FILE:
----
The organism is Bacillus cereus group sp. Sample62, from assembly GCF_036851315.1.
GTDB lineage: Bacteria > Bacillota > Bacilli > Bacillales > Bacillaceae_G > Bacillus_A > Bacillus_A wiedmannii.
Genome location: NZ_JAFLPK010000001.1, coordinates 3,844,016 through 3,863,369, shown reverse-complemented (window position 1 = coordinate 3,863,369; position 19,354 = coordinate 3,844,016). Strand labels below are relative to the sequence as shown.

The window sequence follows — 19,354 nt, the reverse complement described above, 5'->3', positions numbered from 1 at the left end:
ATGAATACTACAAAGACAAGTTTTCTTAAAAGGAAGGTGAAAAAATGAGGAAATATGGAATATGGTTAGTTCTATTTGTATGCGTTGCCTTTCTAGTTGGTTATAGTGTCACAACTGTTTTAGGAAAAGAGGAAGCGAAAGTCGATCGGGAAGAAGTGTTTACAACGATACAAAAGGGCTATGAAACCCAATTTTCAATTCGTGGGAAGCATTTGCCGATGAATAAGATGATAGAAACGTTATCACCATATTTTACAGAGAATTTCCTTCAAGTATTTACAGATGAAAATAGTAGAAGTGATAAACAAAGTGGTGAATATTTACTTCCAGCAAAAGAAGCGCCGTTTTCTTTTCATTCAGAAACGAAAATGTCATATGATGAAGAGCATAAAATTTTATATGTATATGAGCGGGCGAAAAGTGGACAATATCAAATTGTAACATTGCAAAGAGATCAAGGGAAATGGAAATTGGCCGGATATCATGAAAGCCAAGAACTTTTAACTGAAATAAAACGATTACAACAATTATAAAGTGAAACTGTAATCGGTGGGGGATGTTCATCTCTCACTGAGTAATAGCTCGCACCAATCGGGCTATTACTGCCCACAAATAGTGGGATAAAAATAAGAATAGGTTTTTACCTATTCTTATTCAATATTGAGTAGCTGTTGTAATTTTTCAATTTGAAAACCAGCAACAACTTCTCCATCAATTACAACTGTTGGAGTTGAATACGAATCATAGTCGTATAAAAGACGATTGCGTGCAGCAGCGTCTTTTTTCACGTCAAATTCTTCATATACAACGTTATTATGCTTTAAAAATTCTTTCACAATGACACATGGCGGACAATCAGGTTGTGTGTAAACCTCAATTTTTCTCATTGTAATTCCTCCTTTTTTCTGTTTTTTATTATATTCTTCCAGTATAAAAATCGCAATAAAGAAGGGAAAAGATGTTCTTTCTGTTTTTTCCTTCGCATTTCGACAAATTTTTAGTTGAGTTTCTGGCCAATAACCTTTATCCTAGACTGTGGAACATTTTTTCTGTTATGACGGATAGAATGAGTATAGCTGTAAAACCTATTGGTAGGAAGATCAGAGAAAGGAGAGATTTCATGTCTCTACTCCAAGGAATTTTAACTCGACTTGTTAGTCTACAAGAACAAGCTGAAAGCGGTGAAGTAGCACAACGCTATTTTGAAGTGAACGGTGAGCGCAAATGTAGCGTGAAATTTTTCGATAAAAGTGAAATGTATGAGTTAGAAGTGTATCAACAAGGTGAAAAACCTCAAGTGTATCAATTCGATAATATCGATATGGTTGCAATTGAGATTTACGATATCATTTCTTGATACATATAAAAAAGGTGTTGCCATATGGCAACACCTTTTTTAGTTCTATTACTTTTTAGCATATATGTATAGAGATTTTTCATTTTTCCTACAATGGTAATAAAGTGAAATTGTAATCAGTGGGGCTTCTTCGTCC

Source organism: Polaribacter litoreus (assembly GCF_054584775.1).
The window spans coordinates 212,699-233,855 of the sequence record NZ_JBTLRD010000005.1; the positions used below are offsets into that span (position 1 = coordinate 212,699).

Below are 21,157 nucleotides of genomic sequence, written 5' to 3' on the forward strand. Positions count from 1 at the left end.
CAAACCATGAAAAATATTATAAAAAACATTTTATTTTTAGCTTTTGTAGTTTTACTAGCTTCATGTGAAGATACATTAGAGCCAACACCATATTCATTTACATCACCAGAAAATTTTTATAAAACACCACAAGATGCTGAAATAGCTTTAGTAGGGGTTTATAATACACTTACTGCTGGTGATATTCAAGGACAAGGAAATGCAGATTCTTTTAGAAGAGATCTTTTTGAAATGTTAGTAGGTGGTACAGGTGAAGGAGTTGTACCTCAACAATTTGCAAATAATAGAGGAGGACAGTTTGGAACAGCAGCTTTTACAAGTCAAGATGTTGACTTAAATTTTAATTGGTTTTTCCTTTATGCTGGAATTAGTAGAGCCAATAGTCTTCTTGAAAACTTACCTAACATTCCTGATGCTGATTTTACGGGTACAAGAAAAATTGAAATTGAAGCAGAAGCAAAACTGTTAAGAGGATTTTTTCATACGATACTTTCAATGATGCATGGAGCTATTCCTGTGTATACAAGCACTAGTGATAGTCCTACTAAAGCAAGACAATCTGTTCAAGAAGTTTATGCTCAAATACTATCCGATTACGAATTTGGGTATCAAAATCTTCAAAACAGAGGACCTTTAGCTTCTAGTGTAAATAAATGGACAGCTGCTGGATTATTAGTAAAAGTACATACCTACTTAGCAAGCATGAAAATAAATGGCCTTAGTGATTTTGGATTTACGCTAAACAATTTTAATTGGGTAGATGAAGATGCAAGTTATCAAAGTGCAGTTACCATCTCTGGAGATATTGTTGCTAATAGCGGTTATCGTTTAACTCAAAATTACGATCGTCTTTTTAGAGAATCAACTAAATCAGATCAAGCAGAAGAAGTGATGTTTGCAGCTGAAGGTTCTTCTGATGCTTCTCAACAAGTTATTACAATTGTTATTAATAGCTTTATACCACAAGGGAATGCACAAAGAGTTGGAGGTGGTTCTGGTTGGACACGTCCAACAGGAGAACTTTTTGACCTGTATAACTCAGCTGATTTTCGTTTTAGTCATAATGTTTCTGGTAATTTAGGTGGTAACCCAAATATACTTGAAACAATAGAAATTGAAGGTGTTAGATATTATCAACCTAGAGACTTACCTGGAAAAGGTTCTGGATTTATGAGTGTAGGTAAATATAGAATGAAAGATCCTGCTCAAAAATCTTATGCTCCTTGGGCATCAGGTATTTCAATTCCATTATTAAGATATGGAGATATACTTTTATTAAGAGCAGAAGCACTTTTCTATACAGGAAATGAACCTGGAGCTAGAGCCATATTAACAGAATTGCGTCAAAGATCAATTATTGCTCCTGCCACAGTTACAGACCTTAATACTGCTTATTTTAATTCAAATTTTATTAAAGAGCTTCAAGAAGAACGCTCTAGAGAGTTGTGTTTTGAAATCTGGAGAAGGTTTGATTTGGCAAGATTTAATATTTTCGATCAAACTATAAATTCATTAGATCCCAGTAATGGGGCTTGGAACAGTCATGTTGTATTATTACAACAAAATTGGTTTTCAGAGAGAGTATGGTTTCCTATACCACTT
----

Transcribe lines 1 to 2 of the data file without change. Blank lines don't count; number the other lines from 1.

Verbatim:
The organism is Bacillus cereus group sp. Sample62, from assembly GCF_036851315.1.
GTDB lineage: Bacteria > Bacillota > Bacilli > Bacillales > Bacillaceae_G > Bacillus_A > Bacillus_A wiedmannii.